FL methods send the keyboard prediction model to the edge devices for training locally, rather than collecting user input data (typed words in this case) to the central server, where it is updated and sent to the edge for further training.

This method by itself isn't exactly secure, since the central server might in theory reverse engineer the original data using the gradient data. FL is often utilized in conjunction with other encryption methods, such as FPGA-based homomorphic encryption, which will be discussed next.

Encryption that is fully homomorphic

Let's talk about FHE, a software-based security protocol that locks user data so that mathematical computations may be performed on the encrypted data without ever having to decrypt it in the first place.

Craig Gentry conceived of the first FHE program in the 1970s, and many FHE schemes have developed with dramatically improved performance and security.

FHE is considered to be one of the most secure protocols that does not require trust in any third parties that touch any part of the data lifecycle: data in transit, data at rest, and data in use. FHE has been proven to be quantum-proof, that is, resistant to quantum computations.

FHE has one major drawback: FHE computations are extremely slow, often 100,000 times slower than computation on cleartext. Although many consider this to be FHE's Achilles heel, a venture investor may see it as an opportunity.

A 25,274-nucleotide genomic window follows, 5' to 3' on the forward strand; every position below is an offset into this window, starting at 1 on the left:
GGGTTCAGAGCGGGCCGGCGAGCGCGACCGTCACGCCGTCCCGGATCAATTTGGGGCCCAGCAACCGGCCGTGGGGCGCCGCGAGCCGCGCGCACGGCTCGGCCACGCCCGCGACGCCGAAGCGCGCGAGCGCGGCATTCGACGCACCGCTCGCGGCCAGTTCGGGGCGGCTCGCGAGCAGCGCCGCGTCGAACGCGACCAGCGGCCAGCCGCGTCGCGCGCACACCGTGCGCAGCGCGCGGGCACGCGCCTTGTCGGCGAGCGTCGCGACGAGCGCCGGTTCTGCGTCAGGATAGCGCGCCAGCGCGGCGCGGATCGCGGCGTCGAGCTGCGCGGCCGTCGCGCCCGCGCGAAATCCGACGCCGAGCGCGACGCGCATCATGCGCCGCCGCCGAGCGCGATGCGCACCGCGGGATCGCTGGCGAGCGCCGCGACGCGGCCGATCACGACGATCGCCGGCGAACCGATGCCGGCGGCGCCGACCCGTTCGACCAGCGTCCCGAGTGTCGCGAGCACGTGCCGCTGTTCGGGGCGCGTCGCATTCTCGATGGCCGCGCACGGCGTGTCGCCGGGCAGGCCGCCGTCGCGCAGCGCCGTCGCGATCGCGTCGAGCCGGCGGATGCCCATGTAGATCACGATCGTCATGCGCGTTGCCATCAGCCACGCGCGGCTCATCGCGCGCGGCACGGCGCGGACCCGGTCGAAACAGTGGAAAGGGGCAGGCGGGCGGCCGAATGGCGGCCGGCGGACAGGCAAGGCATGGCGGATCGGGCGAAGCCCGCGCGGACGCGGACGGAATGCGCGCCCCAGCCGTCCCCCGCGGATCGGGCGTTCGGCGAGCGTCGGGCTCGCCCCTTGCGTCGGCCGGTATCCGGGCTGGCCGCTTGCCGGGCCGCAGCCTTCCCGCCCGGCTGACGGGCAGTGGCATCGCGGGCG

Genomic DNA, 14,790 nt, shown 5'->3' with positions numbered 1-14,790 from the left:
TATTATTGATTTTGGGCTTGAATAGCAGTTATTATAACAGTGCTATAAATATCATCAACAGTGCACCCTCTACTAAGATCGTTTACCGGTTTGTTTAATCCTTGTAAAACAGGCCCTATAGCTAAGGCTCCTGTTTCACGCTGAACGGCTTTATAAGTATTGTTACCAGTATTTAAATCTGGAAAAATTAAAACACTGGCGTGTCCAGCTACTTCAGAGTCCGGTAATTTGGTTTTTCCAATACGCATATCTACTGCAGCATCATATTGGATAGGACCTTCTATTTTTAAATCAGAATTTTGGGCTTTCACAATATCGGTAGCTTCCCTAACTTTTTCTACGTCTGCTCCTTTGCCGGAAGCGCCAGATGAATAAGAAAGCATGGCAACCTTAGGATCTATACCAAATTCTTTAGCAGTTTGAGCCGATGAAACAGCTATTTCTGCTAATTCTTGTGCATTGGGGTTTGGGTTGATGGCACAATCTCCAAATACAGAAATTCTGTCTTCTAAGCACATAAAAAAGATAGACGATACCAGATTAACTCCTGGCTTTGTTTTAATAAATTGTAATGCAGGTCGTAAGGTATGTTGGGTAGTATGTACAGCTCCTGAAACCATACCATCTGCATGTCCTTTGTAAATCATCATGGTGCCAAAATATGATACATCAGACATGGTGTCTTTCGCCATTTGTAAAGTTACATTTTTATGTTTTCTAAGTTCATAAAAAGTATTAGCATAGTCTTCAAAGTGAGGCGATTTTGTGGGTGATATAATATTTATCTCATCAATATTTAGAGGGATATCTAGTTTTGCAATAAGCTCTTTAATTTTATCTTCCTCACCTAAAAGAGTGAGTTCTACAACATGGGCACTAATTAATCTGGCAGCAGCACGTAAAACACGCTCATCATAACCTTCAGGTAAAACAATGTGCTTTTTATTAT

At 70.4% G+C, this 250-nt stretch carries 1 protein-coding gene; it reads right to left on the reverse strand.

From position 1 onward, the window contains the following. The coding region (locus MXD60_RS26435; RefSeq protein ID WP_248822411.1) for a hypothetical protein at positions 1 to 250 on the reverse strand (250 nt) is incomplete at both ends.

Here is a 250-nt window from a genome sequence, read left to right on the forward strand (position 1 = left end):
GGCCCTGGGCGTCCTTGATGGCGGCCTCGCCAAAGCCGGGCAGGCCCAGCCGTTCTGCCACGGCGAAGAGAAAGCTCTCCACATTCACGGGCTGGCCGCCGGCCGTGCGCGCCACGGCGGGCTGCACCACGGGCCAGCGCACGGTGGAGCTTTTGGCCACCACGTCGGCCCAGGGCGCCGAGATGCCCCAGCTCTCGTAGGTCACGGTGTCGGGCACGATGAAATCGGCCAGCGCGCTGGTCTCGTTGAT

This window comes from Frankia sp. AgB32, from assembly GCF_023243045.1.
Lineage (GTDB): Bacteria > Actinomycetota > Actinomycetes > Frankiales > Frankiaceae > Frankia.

If history proves anything, there may be interesting parallels between FHE and RSA (Rivest-Shamir-Adleman) technology. At its inception in the 1970s, a 1024-bit RSA encryption took more than 10 minutes to complete, making it impractical. Today, RSA is widely adopted in over 90% of secure data transmissions and the same encryption takes less than 0.01 milliseconds on an edge device.

Similarly, software and hardware acceleration might be the key to unlocking all of FHE technologies' full potential. In recent months, several FHE startups successfully raised huge amounts of capital, including software provider Duality and high-performance computing chip developer Cornami*.

Privacy computing techniques include zero-knowledge proof, differential privacy, synthetic data, and other applications, as well as privacy computing techniques. They are essential to addressing seemingly unsolvable disagreements between data collaboration and data safety.

When it comes to data collaboration, early adoption will happen, like in the medical and banking industries.

Privacy computing technologies become more sophisticated and their performance improves, a wider adoption is expected. According to Gartner, half of large enterprises will implement privacy-enhancing computation for processing data in untrusted environments and multiparty data analytics applications by 2025.

This is a new area that presents enormous opportunities for both hardware and software development. I cant wait to see what privacy computing technologies will bring in the future.

Cornami is a business that owns a share in the author's own company.

John Wei is the director of investment at Applied Ventures, LLC.